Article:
• McGuire Nuclear Station: Nearly 120 homeschoolers flocked to the EnergyExplorium, the site’s energy education center. The students were first introduced to nuclear power by listening to a brief presentation, then students applied what they learned by participating in a series of five hands-on activities which included a demonstration on half-life vs. radioactive decay using M&Ms and a game of 20 questions.
  • RoddyHarris Nuclear Plant: Teammates partnered with local schools and held a “Roddy Nuclear” drawing contest – the NA-YGN mascot used to promote National Nuclear Science Week. “Roddy” resembles a uranium fuel pellet – the energy source for nuclear power plants. Duke Energy also sponsored the N.C. State American Nuclear Society chapter meeting, providing speakers for a question and answer panel with university students. 
  • Oconee Nuclear Station: In addition to promoting the drawing contest at a local school, the World of Energy, Oconee’s energy education center, held its Fall for Energy homeschool day. Students were able to participate in nuclear dress out exercises and learn how electricity is made.

National Nuclear Science Week is just one of many events the nuclear fleet hosts each year. Through partnerships with WIN and YGN, as well as programs held throughout the fleet’s three energy education centers, Duke Energy has reached thousands of students and teachers each year through an extensive public education and engagement program.

National Nuclear Science Week is an annual celebration organized to draw attention to all aspects of nuclear science and the vital role it plays in the lives of Americans, as well as encourage education and awareness of new nuclear technologies and careers within the industry. Interested in learning more about National Nuclear Science Week, click here.


Duke Energy Nuclear Sites + Employees = School Supply Donations

Gearing up for back to school can sometimes be a burden on families, but thanks to the generosity of several Duke Energy nuclear sites, those basic school supplies are now in the hands of the children that need them.  Across the fleet, sites sponsored “Back to School Supply and Backpack Drives” in an effort to help local schools and organizations in each of their areas.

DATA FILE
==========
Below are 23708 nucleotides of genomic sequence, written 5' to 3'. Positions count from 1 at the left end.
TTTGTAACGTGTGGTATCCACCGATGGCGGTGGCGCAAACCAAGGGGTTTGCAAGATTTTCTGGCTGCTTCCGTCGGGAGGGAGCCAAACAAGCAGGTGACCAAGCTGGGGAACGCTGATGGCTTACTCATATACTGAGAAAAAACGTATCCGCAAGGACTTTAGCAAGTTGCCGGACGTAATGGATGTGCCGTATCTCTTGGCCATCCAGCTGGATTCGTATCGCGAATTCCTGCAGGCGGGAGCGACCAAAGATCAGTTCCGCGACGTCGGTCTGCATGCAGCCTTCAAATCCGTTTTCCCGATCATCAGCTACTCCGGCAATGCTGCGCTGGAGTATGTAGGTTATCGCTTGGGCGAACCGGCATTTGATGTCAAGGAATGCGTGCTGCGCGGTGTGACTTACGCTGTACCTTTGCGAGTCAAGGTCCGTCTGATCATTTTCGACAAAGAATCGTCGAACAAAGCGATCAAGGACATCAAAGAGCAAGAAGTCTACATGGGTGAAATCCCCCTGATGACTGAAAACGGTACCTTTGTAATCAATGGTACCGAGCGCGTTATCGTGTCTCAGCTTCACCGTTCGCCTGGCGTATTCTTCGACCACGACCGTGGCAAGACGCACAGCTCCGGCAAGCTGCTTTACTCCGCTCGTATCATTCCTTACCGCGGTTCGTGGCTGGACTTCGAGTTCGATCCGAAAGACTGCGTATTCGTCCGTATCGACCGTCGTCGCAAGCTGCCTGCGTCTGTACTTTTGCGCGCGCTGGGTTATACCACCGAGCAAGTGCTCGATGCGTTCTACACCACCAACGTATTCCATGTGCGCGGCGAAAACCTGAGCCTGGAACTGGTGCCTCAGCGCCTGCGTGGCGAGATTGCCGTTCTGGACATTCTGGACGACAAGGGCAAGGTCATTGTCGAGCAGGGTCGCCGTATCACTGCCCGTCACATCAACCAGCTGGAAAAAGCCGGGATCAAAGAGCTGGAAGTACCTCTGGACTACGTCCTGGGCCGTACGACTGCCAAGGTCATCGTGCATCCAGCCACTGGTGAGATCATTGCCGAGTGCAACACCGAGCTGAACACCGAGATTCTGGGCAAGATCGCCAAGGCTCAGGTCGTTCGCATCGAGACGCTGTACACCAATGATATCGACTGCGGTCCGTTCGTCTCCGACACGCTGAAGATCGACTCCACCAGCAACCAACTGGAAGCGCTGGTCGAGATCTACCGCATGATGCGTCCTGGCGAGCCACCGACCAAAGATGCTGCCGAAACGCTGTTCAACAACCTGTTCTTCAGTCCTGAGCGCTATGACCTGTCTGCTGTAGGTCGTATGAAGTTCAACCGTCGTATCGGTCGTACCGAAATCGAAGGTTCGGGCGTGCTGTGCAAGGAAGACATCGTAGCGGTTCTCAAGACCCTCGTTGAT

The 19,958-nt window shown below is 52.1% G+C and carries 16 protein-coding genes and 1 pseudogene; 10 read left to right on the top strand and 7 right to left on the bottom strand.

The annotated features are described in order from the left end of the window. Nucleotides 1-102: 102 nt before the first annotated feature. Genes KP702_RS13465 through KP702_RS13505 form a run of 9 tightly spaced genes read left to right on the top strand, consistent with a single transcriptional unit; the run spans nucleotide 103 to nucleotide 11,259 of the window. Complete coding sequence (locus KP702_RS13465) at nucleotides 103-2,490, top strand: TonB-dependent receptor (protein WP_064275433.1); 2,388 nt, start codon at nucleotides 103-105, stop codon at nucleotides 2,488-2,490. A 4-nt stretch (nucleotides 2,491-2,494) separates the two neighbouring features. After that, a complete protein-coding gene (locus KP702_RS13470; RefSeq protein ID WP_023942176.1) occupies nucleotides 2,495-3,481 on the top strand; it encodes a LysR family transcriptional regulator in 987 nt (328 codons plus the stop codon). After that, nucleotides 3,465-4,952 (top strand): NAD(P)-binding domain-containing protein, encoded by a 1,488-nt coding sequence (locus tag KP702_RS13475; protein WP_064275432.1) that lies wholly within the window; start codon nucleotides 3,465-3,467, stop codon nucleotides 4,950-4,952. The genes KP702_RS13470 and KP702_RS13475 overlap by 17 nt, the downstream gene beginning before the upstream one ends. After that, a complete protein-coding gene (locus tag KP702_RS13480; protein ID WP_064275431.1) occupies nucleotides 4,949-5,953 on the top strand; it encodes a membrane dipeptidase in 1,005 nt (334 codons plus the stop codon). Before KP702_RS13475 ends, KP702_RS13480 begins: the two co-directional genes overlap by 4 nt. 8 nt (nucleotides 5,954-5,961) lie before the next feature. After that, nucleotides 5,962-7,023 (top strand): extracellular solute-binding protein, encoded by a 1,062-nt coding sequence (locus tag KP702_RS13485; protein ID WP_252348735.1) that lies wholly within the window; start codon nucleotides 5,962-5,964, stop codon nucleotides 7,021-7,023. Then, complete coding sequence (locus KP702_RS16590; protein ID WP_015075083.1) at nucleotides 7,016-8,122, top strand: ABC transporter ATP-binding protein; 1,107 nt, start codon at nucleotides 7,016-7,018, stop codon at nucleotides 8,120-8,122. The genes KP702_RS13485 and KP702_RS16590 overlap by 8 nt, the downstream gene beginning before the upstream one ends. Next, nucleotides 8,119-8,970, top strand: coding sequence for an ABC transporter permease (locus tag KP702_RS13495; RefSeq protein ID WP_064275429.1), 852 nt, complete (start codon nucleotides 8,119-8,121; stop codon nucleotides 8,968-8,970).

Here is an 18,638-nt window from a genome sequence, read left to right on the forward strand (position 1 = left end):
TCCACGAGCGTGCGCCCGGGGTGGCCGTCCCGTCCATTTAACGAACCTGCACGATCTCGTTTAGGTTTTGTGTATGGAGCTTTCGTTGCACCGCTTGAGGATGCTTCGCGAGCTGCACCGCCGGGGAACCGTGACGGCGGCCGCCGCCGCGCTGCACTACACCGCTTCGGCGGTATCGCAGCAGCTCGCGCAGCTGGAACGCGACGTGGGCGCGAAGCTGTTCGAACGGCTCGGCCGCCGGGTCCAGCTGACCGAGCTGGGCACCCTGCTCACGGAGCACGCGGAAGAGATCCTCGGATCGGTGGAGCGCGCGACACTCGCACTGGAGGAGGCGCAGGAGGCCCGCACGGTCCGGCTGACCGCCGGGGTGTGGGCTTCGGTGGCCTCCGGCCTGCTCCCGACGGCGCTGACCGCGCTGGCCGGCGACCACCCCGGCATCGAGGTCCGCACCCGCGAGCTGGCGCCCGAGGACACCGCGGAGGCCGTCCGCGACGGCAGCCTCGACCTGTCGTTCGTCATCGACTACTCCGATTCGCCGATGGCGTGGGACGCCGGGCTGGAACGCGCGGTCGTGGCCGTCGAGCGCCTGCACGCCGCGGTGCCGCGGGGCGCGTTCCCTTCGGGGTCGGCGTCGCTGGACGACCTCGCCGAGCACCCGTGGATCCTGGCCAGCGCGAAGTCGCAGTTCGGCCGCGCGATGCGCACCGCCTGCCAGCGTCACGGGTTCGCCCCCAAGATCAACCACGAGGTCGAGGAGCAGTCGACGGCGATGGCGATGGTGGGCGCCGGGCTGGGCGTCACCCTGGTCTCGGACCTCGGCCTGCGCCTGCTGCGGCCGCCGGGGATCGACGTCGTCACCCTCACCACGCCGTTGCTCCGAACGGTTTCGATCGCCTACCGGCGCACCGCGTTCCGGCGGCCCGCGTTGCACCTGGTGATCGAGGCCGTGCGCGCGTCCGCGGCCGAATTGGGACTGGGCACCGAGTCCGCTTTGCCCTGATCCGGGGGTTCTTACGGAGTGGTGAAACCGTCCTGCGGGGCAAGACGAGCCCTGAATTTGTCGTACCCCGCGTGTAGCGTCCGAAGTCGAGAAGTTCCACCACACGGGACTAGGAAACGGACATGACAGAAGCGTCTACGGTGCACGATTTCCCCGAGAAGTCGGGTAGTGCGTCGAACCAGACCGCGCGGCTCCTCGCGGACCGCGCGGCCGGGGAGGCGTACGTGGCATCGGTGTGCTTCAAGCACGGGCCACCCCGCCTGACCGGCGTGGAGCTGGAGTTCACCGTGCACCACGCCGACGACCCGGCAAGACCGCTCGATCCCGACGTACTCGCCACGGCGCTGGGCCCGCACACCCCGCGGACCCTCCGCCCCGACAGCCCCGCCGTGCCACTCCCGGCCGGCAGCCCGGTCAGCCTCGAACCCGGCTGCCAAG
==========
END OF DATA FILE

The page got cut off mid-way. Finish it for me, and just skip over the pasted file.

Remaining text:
Robinson Nuclear plant in Hartsville, S.C., was able to collect 250 bookbags and donated $1500 to local schools for general school supplies for the teachers. Their efforts helped five elementary and middle schools in their area.  The Women in Nuclear (WIN) group at the Oconee Nuclear Station in S.C. organized their drive and loaded two mini-vans full of school supplies, plus $800, all to benefit the children in the care of the South Carolina Department of Social Services.  In August, Citrus United Basket, a nonprofit organization that helps underprivileged children in Citrus County, FL., received 36 backpacks and 13 medium-size boxes filled with school supplies thanks to the Crystal River Energy Complex (CREC) school supply drive.  McGuire Nuclear Station near Charlotte, N.C. just wrapped up their month long school supply drive and their efforts yielded a van full of bookbags, lunch boxes, and supplies to benefit schools in that community.

This is just one example of the projects that employees at Duke Energy’s nuclear sites participate in as part of their willingness to give back to the communities where they live and work. 


McGuire employees Christine Alvarez Pulley and Jennifer Jabon make a donation of supplies to school employees.

BB - Rolling out bookbags

Robinson Nuclear employees load supplies that they collected into vans for delivery